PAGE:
And most importantly: Make sure your position is derived from Holy Writ and nowhere else. No other text is God-breathed, and no writer since John has been inspired. We may be absolutely sure that God’s will (at least at one point) was for wives to submit to husbands. We may not in any sense whatever be certain that it was ever or ever will be God’s desire for a husband-wife relationship to exist without headship and submission.

Seriously consider: Where does the burden of proof lie? The argument must not be framed in a way so as to make complementarians the ones who must give an explanation why we believe what we do, since what we believe is plainly revealed in Scriptures. The burden of proof clearly lies on egalitarians.

For those swayed by the “cultural exceptions” type arguments, let me ask you this: Just for a moment, put yourself in Paul’s place, wanting to lay down clear and binding regulations for the male-female relationship for all Christians everywhere… how would you present it? Would you refer to the creation order and why we were each created? Would you refer to the relationship of man and woman prior to the fall? He did. Would you refer to the undoing of the curse in redeemed Christian relationships? So did he. Would you refer to the inner workings of our Triune God? That was Paul’s approach. So now, let me ask you, what could Paul have referred to that would convince you that this commands are binding for all time? There is nothing left! You’ve rejected every God-breathed reason that has been given.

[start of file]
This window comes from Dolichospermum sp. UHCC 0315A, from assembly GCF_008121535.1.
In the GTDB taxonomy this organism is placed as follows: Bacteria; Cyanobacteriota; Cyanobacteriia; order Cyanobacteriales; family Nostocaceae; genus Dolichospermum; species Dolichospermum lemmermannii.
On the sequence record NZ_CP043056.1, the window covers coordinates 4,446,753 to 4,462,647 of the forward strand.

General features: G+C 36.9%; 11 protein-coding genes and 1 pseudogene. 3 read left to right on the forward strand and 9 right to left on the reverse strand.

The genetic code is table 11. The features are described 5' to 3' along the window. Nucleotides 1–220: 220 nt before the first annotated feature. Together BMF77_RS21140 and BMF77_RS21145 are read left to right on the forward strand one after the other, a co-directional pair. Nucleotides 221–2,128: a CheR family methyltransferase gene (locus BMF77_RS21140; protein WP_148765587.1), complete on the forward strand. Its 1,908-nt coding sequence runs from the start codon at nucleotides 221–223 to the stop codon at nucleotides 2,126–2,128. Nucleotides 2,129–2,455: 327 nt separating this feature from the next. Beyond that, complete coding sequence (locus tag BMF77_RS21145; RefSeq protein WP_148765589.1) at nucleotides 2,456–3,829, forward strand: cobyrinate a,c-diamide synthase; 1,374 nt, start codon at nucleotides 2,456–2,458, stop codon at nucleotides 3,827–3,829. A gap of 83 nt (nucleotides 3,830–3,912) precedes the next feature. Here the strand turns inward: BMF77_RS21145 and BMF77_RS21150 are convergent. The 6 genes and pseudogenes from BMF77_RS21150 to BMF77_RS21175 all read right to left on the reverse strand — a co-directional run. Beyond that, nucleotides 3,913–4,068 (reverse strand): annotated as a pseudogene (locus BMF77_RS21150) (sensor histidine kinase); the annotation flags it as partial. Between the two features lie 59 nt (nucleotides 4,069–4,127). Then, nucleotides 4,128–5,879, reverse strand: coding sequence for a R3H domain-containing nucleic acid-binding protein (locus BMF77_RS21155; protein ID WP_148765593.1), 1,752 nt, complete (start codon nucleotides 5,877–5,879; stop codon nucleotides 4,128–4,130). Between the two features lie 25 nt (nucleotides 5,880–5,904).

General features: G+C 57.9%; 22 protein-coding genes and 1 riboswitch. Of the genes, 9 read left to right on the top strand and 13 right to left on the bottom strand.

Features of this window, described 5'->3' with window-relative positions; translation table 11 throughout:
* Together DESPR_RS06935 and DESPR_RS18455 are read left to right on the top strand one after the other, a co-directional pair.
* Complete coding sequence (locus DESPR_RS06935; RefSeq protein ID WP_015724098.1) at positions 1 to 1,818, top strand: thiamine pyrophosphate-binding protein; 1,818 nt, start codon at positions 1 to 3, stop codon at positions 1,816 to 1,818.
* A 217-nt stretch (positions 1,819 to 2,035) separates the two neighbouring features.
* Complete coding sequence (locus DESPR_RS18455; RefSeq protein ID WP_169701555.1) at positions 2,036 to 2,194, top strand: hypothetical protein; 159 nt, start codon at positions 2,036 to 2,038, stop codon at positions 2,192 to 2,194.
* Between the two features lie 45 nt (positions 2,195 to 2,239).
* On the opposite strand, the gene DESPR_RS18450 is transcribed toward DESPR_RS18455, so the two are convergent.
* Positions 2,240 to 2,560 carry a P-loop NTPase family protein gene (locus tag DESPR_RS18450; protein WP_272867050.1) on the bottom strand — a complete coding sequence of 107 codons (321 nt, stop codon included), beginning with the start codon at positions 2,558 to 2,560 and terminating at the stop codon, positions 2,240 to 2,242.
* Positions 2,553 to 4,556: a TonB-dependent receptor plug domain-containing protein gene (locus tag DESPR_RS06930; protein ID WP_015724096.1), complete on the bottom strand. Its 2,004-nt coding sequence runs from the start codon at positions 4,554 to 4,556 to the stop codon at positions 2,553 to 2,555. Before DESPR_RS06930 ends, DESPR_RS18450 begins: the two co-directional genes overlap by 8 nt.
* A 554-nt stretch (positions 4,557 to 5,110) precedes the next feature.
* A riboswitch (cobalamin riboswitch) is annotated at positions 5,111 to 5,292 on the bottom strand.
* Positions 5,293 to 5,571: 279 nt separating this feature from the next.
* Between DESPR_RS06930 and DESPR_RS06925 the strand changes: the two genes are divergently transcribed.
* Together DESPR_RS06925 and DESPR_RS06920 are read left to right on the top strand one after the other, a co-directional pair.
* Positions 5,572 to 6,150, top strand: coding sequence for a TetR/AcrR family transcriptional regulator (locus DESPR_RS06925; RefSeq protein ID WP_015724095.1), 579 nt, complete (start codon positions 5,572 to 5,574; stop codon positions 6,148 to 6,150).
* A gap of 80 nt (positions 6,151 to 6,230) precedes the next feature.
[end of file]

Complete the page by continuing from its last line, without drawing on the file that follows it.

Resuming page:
If we complementarians are wrong, it is because we have attempted to stick too closely to the revealed will of God. If egalitarians are wrong, it is out of desire to abrogate the commands of God in order to appeal to a feminist and pluralistic culture. Clearly, unless there is absolutely not one a single doubt anywhere in your mind that an egalitarian interpretation of Scripture is correct, it only makes sense to remain a complementarian with Paul, Peter and the 2000 years of church history that has followed them. May we all be able to stand before the judgment throne of God one day and be cleared of any charge of adding to or subtracting from all the words of his divine self-revelation.

All-Male Eldership, Part 5: Headship and the Trinity

Part 1, Part 2, Part 3, Part 4, Part 5, Conclusion.

The Trinity

Perhaps one of the more sobering truths about the egalitarian-complementarian debate is the reality that more is at stake than just the interpretation of a few words or a few verses. Rather, our whole vision of God is altered by how we view the nature of authority relationships. This is so because authority relationships plainly exist within both the immanent Trinity and the economic functioning of the Trinity.